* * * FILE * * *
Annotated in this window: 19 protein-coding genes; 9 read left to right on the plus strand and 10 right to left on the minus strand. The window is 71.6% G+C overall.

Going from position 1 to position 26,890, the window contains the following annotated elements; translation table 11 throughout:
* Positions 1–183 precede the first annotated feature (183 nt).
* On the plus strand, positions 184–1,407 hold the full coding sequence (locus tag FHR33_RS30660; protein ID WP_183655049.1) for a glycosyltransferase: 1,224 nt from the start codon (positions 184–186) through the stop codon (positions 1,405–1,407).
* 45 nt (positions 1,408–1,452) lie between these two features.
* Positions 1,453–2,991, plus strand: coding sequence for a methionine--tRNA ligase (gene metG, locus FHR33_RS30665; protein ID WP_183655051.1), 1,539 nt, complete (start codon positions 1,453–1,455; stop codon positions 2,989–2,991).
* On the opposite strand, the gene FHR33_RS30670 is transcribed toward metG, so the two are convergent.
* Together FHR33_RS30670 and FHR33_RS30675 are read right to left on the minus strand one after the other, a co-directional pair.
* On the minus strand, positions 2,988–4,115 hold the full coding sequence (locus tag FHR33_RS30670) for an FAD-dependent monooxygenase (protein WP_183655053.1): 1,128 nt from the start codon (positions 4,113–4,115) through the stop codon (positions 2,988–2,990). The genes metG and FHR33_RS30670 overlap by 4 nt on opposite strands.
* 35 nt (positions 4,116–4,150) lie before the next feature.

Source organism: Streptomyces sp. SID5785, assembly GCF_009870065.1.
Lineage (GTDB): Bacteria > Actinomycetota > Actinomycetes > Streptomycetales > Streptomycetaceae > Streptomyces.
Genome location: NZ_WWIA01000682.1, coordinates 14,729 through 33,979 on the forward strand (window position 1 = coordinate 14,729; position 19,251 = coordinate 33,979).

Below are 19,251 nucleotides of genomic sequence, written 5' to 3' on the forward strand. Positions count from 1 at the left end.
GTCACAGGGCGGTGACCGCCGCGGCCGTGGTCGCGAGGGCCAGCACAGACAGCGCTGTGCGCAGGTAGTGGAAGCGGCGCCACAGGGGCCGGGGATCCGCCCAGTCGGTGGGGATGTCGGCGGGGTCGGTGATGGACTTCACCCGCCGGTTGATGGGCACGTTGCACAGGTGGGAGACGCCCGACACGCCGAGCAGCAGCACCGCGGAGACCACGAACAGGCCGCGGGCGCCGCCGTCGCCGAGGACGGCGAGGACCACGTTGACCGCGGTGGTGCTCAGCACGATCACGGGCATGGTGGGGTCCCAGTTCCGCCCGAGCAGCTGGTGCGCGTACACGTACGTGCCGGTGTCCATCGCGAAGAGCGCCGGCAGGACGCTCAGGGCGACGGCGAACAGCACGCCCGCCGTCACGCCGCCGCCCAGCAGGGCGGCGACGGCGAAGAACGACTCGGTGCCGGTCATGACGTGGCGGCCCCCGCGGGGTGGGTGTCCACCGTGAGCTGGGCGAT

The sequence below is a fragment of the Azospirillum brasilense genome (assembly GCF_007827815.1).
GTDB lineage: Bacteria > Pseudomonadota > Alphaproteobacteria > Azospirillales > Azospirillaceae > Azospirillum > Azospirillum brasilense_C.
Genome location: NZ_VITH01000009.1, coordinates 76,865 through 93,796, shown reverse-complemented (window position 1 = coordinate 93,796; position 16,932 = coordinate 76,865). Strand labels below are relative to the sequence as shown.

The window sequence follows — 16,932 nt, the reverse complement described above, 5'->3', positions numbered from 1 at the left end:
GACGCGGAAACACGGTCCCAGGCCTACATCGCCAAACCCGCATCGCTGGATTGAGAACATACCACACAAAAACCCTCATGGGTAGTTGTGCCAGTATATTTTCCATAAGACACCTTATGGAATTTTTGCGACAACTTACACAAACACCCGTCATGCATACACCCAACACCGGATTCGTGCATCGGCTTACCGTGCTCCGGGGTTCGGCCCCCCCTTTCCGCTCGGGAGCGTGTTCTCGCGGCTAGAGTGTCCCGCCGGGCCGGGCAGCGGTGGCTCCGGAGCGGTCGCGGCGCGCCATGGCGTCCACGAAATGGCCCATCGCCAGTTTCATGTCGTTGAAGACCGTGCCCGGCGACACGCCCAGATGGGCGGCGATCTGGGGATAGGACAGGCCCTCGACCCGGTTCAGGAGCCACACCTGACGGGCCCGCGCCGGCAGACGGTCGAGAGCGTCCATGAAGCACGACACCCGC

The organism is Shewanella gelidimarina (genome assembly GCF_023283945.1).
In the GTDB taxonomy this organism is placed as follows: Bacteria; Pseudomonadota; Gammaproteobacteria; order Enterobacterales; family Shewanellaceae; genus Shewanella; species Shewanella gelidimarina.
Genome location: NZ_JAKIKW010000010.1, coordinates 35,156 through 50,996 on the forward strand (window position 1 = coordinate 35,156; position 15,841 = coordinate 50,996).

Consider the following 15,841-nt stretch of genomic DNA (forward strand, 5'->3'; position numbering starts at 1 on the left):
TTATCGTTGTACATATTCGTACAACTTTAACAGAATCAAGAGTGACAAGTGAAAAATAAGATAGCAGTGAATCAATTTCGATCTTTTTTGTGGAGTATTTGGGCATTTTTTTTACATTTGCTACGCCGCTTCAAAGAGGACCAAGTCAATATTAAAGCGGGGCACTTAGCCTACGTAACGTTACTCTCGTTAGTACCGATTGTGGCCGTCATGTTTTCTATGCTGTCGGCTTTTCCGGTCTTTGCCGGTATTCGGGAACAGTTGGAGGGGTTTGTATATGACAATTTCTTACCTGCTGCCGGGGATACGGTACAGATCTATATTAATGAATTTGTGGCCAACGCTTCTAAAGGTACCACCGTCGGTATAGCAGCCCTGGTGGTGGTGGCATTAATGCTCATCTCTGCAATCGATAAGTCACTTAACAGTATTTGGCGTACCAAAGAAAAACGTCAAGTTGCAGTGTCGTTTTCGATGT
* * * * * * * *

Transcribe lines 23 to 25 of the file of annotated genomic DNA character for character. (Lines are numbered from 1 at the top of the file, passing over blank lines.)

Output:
Genome location: NZ_JAKIKW010000010.1, coordinates 35,156 through 50,996 on the forward strand (window position 1 = coordinate 35,156; position 15,841 = coordinate 50,996).

Consider the following 15,841-nt stretch of genomic DNA (forward strand, 5'->3'; position numbering starts at 1 on the left):
TTATCGTTGTACATATTCGTACAACTTTAACAGAATCAAGAGTGACAAGTGAAAAATAAGATAGCAGTGAATCAATTTCGATCTTTTTTGTGGAGTATTTGGGCATTTTTTTTACATTTGCTACGCCGCTTCAAAGAGGACCAAGTCAATATTAAAGCGGGGCACTTAGCCTACGTAACGTTACTCTCGTTAGTACCGATTGTGGCCGTCATGTTTTCTATGCTGTCGGCTTTTCCGGTCTTTGCCGGTATTCGGGAACAGTTGGAGGGGTTTGTATATGACAATTTCTTACCTGCTGCCGGGGATACGGTACAGATCTATATTAATGAATTTGTGGCCAACGCTTCTAAAGGTACCACCGTCGGTATAGCAGCCCTGGTGGTGGTGGCATTAATGCTCATCTCTGCAATCGATAAGTCACTTAACAGTATTTGGCGTACCAAAGAAAAACGTCAAGTTGCAGTGTCGTTTTCGATGT